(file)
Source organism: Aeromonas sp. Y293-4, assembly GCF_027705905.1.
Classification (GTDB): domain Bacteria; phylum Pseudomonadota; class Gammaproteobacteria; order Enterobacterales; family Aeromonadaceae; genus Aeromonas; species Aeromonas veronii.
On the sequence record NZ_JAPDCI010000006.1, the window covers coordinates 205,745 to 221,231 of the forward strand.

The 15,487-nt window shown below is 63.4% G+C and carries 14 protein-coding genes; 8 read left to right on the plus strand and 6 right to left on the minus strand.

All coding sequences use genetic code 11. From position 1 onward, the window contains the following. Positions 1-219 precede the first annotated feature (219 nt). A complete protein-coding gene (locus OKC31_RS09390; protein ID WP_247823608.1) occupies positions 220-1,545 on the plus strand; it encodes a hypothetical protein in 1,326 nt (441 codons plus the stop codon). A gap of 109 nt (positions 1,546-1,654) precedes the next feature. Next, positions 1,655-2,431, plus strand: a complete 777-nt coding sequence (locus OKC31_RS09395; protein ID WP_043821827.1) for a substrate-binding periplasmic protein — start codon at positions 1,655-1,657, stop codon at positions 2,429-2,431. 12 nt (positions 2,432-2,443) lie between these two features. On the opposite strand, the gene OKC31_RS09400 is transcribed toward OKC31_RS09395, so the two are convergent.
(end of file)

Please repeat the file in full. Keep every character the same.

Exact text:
Source organism: Aeromonas sp. Y293-4, assembly GCF_027705905.1.
Classification (GTDB): domain Bacteria; phylum Pseudomonadota; class Gammaproteobacteria; order Enterobacterales; family Aeromonadaceae; genus Aeromonas; species Aeromonas veronii.
On the sequence record NZ_JAPDCI010000006.1, the window covers coordinates 205,745 to 221,231 of the forward strand.

The 15,487-nt window shown below is 63.4% G+C and carries 14 protein-coding genes; 8 read left to right on the plus strand and 6 right to left on the minus strand.

All coding sequences use genetic code 11. From position 1 onward, the window contains the following. Positions 1-219 precede the first annotated feature (219 nt). A complete protein-coding gene (locus OKC31_RS09390; protein ID WP_247823608.1) occupies positions 220-1,545 on the plus strand; it encodes a hypothetical protein in 1,326 nt (441 codons plus the stop codon). A gap of 109 nt (positions 1,546-1,654) precedes the next feature. Next, positions 1,655-2,431, plus strand: a complete 777-nt coding sequence (locus OKC31_RS09395; protein ID WP_043821827.1) for a substrate-binding periplasmic protein — start codon at positions 1,655-1,657, stop codon at positions 2,429-2,431. 12 nt (positions 2,432-2,443) lie between these two features. On the opposite strand, the gene OKC31_RS09400 is transcribed toward OKC31_RS09395, so the two are convergent.